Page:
I find it amusing that everyone is so skeptical of modern macroeconomic statistics that the Obama administration is preemptively defending itself against suspicions of statistical shenanigans:
The U.S. unemployment rate fell to 7.8 percent last month, dropping
below 8 percent for the first time in nearly four years and giving
President Barack Obama a potential boost with the election a month away. The rate declined from 8.1 percent because the number of people who said
they were employed soared by 873,000 — an encouraging sign for an
economy that’s been struggling to create enough jobs.
Labor Secretary Hilda Solis was asked on CNBC about suspicions that
the Obama administration might have skewed the jobs numbers to aid
Obama’s re-election prospects. “I’m insulted when I hear that because we have a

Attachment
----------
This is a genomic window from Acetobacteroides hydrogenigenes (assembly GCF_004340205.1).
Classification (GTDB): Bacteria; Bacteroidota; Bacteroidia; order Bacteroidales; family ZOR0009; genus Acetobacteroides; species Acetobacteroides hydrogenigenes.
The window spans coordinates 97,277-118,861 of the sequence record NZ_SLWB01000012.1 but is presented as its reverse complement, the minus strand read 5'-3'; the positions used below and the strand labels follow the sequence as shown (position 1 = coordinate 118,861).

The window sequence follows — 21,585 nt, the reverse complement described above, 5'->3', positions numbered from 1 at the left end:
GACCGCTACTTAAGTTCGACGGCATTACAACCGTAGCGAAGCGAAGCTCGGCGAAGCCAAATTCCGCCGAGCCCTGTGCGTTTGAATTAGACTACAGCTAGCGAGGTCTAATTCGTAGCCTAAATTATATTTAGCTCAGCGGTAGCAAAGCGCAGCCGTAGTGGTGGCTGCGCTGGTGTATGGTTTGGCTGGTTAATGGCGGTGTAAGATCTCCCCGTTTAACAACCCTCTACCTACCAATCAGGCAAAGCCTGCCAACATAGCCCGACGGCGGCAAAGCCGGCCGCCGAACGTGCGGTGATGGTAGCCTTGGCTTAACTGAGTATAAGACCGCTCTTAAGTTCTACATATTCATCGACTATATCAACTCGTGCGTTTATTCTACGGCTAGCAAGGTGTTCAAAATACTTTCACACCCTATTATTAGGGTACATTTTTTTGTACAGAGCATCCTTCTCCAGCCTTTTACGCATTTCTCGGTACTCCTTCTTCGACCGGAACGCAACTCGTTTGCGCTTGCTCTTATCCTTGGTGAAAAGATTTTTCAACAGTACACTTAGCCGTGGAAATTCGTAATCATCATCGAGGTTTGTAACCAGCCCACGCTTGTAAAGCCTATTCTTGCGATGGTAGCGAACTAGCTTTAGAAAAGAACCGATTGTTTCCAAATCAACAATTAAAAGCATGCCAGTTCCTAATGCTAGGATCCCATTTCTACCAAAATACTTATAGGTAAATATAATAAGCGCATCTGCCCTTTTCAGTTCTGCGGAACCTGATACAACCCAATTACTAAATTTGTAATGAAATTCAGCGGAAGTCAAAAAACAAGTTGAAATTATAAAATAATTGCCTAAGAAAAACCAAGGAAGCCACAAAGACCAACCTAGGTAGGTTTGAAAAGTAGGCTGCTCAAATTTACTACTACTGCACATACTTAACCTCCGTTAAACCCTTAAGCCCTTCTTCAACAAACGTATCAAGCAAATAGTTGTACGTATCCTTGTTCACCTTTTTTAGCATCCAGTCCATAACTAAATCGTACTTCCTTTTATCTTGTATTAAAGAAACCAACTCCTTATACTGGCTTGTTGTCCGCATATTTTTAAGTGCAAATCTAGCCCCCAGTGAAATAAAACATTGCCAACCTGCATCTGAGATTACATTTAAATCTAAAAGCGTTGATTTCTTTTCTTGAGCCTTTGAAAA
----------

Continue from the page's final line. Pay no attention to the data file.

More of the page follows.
very professional civil service,” Solis said. “I have the highest
regard for our professionals that do the calculations at the (Bureau of
Labor Statistics). They are trained economists.”
Ms Soldis would have been more convincing had she feigned being insulted and insisted that the professional for whom she has the highest regard are trained circus clowns. As I showed in RGD, the margin of reported error between one report and its subsequent revision is often larger than the difference between economic growth and contraction. In the case of the BLS, the story being pushed is that the “number of unemployed Americans is now 12.1 million, the fewest since January 2009.”
What they’re leaving out is that “unemployed” is a technical term that does not mean “not working”, as the Employment-Population Ratio has declined from 60.6 to 58.7 during that time. This means at least 5.9 million more Americans are not working than were not working in January 2009.